By Dr Mohammad Naqib Eishan Jan – April 24, 2022 @ 10:00am
The war in Ukraine has sounded the alarm about the possible use of nuclear weapons, especially when, on Feb 27, President Vladimir Putin ordered Russia’s nuclear forces to be placed on a “special combat regime”.
Following this, on March 14, United Nations secretary-general Antonio Guterres stated that “the prospect of nuclear conflict, once unthinkable, is now back within the realm of possibility”.
This is a “bone-chilling development”, reinforced when UN High Representative for Disarmament Affairs Izumi Nakamitsu warned later that month about possible risk of “mushroom clouds appearing on the battlefield”.
However, Kremlin spokesman Dmitry Peskov ruled out the possibility of using nuclear weapons in the Ukraine war, saying Russia would only use them if it faced an “existential threat” and the conflict has “nothing to do with” any threat to Russia’s existence.
The question is why weapons with such destructive power are accumulated in some countries. What is the benefit to humanity if they have no good use, except death and destruction? Why not eradicate them?
Nine countries have stockpiles of “nuclear weapons”, devices (bombs or missiles) that use “nuclear energy to detonate” and are perceived to have “the potential to wreck horrendous destruction”.
These weapons, according to the UN Office for Disarmament Affairs, are “the most dangerous weapons on earth” that a single one of it, if detonated, “can destroy a whole city, potentially killing millions, jeopardising the natural environment and lives of future generations through its long-term catastrophic effects”.
There are reportedly “about 14,000 [nuclear weapons] stockpiled” in the world today. To date, “more than 2,000 nuclear tests” have been conducted.
Nuclear weapons were used twice in warfare, both in 1945, over the Japanese cities of Hiroshima and Nagasaki.
There is no guarantee that they will not be used in the future. Otherwise, why are they stockpiled? Some may argue that they are kept as a deterrent in preventing possible aggressive wars against nuclear-weapon states.
That may be true for the security of nuclear-armed countries, which are few, but what about the security of the rest of the world which does not have nuclear weapons?
As weapons of mass destruction, nuclear weapons are so dangerous that, if used, “everyone’s destruction [is] assured”. Yet they remain until today a part of national armament of nuclear weapon states.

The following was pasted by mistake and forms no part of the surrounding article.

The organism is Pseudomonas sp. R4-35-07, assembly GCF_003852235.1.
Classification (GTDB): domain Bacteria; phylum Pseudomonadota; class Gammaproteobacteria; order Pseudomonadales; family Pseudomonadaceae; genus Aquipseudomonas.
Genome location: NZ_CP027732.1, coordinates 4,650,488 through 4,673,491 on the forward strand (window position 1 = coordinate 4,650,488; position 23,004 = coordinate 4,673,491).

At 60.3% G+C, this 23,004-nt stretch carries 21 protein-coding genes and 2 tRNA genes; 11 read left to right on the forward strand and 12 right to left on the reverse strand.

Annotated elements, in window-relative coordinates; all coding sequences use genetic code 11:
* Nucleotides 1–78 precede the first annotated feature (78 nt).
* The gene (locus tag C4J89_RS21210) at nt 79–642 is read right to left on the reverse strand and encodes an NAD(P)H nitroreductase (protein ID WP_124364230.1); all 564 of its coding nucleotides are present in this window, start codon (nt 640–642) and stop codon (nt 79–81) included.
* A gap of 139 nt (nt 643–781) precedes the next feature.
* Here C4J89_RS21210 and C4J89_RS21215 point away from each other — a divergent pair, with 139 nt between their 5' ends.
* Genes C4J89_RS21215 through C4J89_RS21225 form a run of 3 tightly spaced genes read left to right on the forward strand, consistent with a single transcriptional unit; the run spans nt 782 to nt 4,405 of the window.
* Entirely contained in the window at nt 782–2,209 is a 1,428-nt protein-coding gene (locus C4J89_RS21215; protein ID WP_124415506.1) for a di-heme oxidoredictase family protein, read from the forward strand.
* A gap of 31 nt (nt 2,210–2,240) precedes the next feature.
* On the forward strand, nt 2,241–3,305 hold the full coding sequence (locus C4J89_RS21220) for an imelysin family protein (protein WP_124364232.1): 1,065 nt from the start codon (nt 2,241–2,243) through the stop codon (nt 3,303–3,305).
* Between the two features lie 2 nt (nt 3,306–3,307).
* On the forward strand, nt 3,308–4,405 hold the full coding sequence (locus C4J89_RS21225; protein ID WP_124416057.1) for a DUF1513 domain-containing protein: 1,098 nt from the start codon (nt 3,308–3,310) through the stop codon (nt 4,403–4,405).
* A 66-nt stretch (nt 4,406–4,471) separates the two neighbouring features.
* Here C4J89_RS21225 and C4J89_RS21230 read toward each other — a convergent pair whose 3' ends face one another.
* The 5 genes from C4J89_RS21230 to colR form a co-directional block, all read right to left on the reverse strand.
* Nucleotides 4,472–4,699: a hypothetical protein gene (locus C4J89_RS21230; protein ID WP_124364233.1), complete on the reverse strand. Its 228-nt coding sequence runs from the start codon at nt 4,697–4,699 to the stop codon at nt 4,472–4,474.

Countries with such weapons are aware of their destructive power, but have not yet shown interest in disarming completely.
The UN has repeatedly warned that nuclear weapons do no good to humanity, other than death and destruction, and must be eradicated, but countries with such weapons still do not listen.
The UN General Assembly resolution in 1946 sought “the elimination from national armaments of atomic weapons and of all other major weapons adaptable to mass destruction”, but to no avail.
States possessing such weapons ignored this resolution and kept their arsenals as “a key part of the security order that emerged after the end of World War II”.
This so-called security order may guarantee the security of countries with nuclear weapons, but as the war in Ukraine proves, it does not guarantee the security of countries without them.
Some of the most powerful nuclear-weapons states — the United States, Britain, Russia, France, and China — have ratified the 1968 Nuclear Non-Proliferation Treaty, which prohibits nuclear proliferation, but allows them to maintain their nuclear stockpiles.
Other nuclear-weapon states such as India, Pakistan, North Korea and Israel have not even accepted this treaty.
In addition, none of the nuclear states have ratified the Treaty
on the Prohibition of Nuclear Weapons, which entered into force on Jan 22 last year and prohibits the developing, testing, producing and manufacturing, acquisition, possession or storage of nuclear weapons or other explosive nuclear services.
This treaty, if not ratified by states with nuclear weapons, remains just “a bargain between states without nuclear weapons, who pledged not to acquire such weapons”.
This means that countries with nuclear weapons will continue to maintain their reserves, despite the prevailing view that the mere existence of such weapons threatens human survival.
It is not right to keep nuclear stockpiles because, as Guterres rightly put it, the existence of such weapons brings humanity “unacceptably close to nuclear annihilation”.
It’s still not too late to save humanity from possible annihilation. Nuclear-weapon states should ratify the Treaty on the Prohibition of Nuclear Weapons to legally oblige them to disarm.
For now, they are morally obligated to destroy their nuclear arsenals, and they should do this for the sake of their own survival and that of others.
Remember, nuclear weapons do not discriminate between those who use them, those who are targeted, the neutrals or the innocents.
There is “nothing more important and urgent” than eradicating those weapons or else, as some warn, a “doomsday scenario” awaits humanity.
The writer is a professor at Ahmad Ibrahim Kulliyyah of Laws, International Islamic University Malaysia
The views expressed in this article are the author’s own and do not necessarily reflect those of the New Straits Times